Our products have reached the pinnacle of software distribution efficiency. As a proof point, our products are capable of transferring the equivalent of a DVD of 5GB within 5 minutes to 10,000 desktops on a 1Gbit LAN/WAN.

Go check out the website, and if you’re managing a large amount of computers (or know people who do!) send them out way!

Python is Wrong

I recently did about 3 days of solid hacking in Python, and discovered some limitations and some nice features of the language and its libraries in the process.
I can complain about how limited the lambda is compared to my experiences with Scheme, or how lacking its process management utilities are, but more importantly, there’s something fundamentally wrong with python.

You see, it has this neat easter egg. “import this” prints the following poem, see if you can state the gross error. To make it easier, I’m putting the gross error in BOLD.

The Zen of Python, by Tim Peters

Beautiful is better than ugly.
Explicit is better than implicit.
Simple is better than complex.
Complex is better than complicated.
Flat is better than nested.
Sparse is better than dense.
Readability counts.
Special cases aren’t special enough to break the rules.
Although practicality beats purity.
Errors should never pass silently.
Unless explicitly silenced.
In the face of ambiguity, refuse the temptation to guess.
There should be one– and preferably only one –obvious way to do it.
Although that way may not be obvious at first unless you’re Dutch.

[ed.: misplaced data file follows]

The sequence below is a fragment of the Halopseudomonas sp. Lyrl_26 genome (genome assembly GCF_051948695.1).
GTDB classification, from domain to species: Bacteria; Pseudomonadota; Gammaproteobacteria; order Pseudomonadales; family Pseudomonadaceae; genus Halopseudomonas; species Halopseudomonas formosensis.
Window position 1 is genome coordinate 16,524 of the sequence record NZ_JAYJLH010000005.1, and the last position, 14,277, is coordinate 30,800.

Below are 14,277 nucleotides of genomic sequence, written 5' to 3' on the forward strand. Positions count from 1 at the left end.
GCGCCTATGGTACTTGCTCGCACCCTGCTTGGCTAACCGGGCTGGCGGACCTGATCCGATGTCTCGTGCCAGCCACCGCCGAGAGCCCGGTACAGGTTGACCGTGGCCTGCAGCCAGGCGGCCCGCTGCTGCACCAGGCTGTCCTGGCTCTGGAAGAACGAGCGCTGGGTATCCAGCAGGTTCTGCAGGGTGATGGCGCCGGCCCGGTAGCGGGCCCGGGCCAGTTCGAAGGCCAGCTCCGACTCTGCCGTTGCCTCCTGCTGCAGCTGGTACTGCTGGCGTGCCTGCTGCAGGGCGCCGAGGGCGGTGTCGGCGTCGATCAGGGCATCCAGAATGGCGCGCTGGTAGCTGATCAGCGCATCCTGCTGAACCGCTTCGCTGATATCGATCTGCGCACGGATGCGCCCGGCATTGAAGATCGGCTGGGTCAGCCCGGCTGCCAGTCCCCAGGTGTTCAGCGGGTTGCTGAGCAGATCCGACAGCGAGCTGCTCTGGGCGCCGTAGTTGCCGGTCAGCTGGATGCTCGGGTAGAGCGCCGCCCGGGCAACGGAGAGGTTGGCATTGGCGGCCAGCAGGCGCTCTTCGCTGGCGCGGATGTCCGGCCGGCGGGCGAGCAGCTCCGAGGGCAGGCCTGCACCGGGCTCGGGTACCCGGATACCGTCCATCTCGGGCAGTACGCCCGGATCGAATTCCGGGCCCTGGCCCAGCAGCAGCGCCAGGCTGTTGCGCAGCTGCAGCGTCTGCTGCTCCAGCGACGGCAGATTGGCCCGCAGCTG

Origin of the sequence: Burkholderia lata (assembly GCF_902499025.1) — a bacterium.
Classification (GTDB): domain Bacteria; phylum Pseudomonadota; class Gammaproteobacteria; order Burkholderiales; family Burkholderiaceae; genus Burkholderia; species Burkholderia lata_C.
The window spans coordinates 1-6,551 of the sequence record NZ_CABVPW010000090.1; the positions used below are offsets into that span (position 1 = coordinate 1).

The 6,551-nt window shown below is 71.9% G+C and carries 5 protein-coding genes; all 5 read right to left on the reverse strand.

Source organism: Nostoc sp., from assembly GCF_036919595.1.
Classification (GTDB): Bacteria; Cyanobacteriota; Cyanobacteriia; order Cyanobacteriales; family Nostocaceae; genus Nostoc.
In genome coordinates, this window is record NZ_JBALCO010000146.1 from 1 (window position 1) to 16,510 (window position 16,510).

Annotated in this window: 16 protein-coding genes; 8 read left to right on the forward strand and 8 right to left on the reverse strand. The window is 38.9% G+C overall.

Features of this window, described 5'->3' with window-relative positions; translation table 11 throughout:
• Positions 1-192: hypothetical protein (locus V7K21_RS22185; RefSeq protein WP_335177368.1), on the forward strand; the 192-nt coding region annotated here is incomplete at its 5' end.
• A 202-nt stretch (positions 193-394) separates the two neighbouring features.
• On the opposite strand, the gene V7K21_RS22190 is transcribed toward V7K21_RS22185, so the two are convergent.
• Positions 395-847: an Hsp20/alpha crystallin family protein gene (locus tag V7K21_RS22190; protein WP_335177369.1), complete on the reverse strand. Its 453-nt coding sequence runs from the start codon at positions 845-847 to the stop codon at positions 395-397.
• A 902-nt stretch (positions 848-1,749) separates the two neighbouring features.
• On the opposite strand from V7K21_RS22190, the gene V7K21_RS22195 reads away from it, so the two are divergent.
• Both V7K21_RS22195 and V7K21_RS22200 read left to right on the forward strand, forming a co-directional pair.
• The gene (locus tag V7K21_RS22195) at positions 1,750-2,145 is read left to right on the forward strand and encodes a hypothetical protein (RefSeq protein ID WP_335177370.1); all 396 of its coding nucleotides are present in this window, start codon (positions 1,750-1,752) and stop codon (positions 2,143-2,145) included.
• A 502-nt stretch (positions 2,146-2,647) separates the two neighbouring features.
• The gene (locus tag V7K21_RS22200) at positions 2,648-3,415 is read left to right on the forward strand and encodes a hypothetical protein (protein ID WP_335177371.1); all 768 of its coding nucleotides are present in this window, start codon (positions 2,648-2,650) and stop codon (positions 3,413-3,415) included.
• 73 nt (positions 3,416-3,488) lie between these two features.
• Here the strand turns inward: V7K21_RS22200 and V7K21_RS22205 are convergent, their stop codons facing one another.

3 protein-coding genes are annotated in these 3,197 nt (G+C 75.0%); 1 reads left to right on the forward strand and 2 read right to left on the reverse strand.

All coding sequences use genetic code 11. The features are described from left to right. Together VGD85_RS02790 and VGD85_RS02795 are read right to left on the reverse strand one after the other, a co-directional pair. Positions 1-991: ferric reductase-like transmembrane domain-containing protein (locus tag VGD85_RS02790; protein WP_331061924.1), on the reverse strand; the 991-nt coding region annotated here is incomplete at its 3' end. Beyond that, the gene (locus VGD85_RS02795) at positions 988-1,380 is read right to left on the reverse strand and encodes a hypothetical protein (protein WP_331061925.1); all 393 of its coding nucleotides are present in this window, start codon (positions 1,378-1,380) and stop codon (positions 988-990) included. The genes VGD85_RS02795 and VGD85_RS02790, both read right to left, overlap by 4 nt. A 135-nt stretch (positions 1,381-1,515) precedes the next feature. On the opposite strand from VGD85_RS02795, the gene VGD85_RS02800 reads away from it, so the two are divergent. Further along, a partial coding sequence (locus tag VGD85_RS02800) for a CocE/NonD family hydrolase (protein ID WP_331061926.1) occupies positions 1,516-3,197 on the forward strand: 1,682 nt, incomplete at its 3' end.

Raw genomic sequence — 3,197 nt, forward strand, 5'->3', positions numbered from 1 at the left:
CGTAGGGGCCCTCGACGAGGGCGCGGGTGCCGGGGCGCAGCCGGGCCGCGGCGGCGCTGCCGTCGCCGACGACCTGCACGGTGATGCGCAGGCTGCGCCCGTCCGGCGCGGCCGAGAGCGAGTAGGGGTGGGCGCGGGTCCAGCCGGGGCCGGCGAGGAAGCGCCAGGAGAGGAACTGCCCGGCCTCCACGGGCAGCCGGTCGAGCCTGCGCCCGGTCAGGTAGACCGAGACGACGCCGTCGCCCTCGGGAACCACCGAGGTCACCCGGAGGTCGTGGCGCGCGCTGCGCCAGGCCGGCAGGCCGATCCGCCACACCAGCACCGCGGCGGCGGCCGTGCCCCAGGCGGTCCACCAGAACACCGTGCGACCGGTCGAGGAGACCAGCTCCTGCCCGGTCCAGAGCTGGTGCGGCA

Now is better than never.
Although never is often better than *right* now.
If the implementation is hard to explain, it’s a bad idea.
If the implementation is easy to explain, it may be a good idea.
Namespaces are one honking great idea — let’s do more of those!

Oh come ON! Anyone who’s ever done numerical simulation or any kind of computational physics knows that Implicit has the same error as Explicit but is unconditionally stable!

Give me implicit euler integration or give me death.

The 10x programmer’s secret – Domain Specific Knowledge

There’s an interesting discussion going on on Hacker News, about “coding fast” and the mythical “10x programmer”. I know at times I’ve been that 10x coder, and at other times I was the 0.1x guy confused in the back, so I was curious to see what others were thinking.

The discussion centers around learning languages and becoming comfortable with the features, the APIs and your tools, but some comments focused on another area of programmer productivity that can be called “Knowing what to write”. Domain specific knowledge allows you to have huge boosts in productivity since you only code what is really necessary, and you don’t waste time coding peripheral features or get mired down in struggling with where to start and how to move forward.

The discussion is here:

So I have one suggestion for both building domain specific knowledge and avoiding the slump of getting stuck, or writing unnecessary code: Prototype and Iterate! It’s already a fairly well established idea in design and programmer circles, but the advantages of prototyping becomes even more clear if you consider it in the light of learning a domain.

That 10x programming speedup you’re looking for probably lies in coding simple systems, and building on top of them, rather than spending hours writing code that “will come in handy later” or attemping to complete some set of the code before moving on to the next.

My friend Marcello mentioned the amount of projects he’s started – much more than he’s ever finished. I think that this points to going through the process of learning a domain by building prototypes, throwing them away, and letting your ideas organically grow as you build things.

So let’s go be productive!